What Is Full Custody?
Often a client will say that he or she wants “full custody.” However, “full custody” does not mean anything specific.
Legal vs Physical Custody
In New Jersey, there are two main types of custody—and “full” is not one of them: legal (sole or joint) and physical (sole or joint) custody. Below, we’ll go over the specifics of each type.
Joint and Sole Legal Custody
Joint legal custody shared by two parents allows them to have decision-making power and input over a child’s health, safety, education, and welfare. A legal custodian is entitled to health and educational information for the child.
It is, however, possible for a parent to have joint legal custody but not be involved in the child’s life in a significant way. In fact, it is very rare in New Jersey for one parent to have sole legal custody, where one parent would have sole decision-making power over the child’s health, education, and welfare to the exclusion of the other parent.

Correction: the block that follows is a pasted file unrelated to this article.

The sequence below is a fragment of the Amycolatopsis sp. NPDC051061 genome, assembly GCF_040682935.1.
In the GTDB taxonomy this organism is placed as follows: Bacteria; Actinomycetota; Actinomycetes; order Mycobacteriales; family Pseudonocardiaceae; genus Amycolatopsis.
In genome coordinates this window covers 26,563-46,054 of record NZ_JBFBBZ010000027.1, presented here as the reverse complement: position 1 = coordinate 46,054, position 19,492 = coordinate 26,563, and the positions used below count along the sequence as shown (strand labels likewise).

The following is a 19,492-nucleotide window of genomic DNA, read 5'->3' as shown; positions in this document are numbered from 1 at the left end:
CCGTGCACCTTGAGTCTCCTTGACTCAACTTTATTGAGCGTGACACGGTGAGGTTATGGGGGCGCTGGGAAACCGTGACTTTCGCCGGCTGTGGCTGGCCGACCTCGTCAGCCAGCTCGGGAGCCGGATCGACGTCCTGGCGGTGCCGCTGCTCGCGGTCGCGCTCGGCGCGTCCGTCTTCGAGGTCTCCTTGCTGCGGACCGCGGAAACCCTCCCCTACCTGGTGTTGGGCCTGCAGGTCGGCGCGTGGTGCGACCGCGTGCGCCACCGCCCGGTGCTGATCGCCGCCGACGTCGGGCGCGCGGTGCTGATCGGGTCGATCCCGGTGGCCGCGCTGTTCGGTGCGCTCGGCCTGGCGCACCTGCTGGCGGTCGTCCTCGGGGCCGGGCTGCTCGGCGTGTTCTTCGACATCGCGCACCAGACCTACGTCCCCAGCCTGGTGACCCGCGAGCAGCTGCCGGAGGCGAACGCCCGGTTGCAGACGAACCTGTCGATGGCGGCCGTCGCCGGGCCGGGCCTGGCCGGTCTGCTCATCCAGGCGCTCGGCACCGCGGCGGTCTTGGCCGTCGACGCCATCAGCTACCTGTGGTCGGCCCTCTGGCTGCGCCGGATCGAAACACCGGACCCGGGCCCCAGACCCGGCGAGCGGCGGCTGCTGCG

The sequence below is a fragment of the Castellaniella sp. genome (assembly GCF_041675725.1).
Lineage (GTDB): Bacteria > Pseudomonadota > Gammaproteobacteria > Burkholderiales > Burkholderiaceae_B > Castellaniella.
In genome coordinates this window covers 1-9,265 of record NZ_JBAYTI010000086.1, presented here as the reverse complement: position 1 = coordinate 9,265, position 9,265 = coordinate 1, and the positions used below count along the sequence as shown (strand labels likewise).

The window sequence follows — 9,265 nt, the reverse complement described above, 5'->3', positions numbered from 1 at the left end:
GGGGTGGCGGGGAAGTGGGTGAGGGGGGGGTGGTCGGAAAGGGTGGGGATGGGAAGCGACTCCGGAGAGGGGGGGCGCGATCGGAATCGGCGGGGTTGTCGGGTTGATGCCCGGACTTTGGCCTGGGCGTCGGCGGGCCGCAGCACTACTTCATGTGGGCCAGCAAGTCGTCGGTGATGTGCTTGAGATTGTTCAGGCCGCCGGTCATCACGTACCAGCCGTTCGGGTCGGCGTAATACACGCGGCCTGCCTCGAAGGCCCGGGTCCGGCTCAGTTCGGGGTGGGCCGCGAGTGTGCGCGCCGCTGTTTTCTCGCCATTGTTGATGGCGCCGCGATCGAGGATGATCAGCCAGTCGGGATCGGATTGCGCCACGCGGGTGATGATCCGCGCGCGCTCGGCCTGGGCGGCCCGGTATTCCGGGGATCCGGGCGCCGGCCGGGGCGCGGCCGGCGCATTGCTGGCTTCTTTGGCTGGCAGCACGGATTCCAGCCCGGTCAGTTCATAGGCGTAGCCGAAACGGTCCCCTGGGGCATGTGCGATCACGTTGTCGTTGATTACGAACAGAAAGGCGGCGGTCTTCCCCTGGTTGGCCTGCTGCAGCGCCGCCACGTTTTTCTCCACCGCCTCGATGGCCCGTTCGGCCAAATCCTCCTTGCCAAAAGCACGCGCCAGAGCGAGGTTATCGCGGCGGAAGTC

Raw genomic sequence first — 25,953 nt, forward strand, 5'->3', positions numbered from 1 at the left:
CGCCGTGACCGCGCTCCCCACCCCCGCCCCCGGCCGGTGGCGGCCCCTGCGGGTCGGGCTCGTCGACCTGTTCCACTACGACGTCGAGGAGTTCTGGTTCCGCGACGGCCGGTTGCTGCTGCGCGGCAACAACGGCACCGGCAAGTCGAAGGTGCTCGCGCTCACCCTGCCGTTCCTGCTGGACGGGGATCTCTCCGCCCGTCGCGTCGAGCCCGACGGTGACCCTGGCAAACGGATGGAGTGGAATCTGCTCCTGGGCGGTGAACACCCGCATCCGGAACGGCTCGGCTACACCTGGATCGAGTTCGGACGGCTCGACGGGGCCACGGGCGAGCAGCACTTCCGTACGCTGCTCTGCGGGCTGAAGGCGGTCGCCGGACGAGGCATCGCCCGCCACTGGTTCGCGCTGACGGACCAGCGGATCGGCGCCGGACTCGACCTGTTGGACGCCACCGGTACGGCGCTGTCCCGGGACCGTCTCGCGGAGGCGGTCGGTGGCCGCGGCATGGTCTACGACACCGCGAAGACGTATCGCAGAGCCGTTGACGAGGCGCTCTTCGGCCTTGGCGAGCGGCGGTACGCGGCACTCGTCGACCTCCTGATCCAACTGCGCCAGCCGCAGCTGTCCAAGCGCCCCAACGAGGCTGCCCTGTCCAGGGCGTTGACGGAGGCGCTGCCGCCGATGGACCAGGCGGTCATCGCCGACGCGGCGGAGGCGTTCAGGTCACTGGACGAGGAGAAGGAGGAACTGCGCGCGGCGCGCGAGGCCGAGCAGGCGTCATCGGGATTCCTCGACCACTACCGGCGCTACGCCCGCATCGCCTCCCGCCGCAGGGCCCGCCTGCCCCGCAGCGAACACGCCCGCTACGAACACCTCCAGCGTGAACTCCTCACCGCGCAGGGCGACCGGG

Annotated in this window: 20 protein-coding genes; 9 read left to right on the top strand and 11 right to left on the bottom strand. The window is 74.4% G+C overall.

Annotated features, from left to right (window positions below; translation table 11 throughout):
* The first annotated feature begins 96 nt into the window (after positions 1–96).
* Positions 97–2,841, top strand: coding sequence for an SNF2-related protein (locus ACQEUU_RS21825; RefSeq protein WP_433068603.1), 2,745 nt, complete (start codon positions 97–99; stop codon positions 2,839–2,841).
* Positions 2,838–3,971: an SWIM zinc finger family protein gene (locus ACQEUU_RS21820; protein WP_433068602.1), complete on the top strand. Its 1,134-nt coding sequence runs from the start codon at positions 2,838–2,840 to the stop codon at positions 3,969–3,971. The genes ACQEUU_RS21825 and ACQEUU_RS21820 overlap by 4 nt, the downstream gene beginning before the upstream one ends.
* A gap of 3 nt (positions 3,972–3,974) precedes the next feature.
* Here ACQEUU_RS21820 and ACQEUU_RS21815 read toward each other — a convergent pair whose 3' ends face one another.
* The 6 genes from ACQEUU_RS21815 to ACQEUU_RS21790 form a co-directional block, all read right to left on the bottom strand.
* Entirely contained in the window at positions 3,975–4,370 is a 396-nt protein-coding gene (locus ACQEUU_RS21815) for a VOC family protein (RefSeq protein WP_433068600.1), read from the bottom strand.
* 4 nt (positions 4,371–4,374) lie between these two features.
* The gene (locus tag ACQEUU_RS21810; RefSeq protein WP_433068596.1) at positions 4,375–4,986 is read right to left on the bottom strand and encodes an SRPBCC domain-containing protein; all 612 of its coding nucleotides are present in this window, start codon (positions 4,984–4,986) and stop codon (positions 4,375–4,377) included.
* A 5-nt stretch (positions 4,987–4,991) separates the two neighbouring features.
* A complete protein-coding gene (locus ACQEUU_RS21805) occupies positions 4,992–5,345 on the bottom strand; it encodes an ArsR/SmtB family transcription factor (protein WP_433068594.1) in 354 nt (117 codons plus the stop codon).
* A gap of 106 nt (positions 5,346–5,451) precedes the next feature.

Joint and Sole Physical Custody
Physical custody, as opposed to legal custody, is the amount of time a child actually spends with a parent. Joint physical custody typically refers to a 50/50 arrangement (also known as shared physical custody) or a significant amount of parenting time.
Sole physical custody usually means that the non-custodial parent has either no parenting time, or very limited parenting time.
Contact Our Attorneys to Discuss Custody
Determining custody over children during a divorce can be the most difficult and emotional issue. Rigden Lieberman is here to help. Contact us today.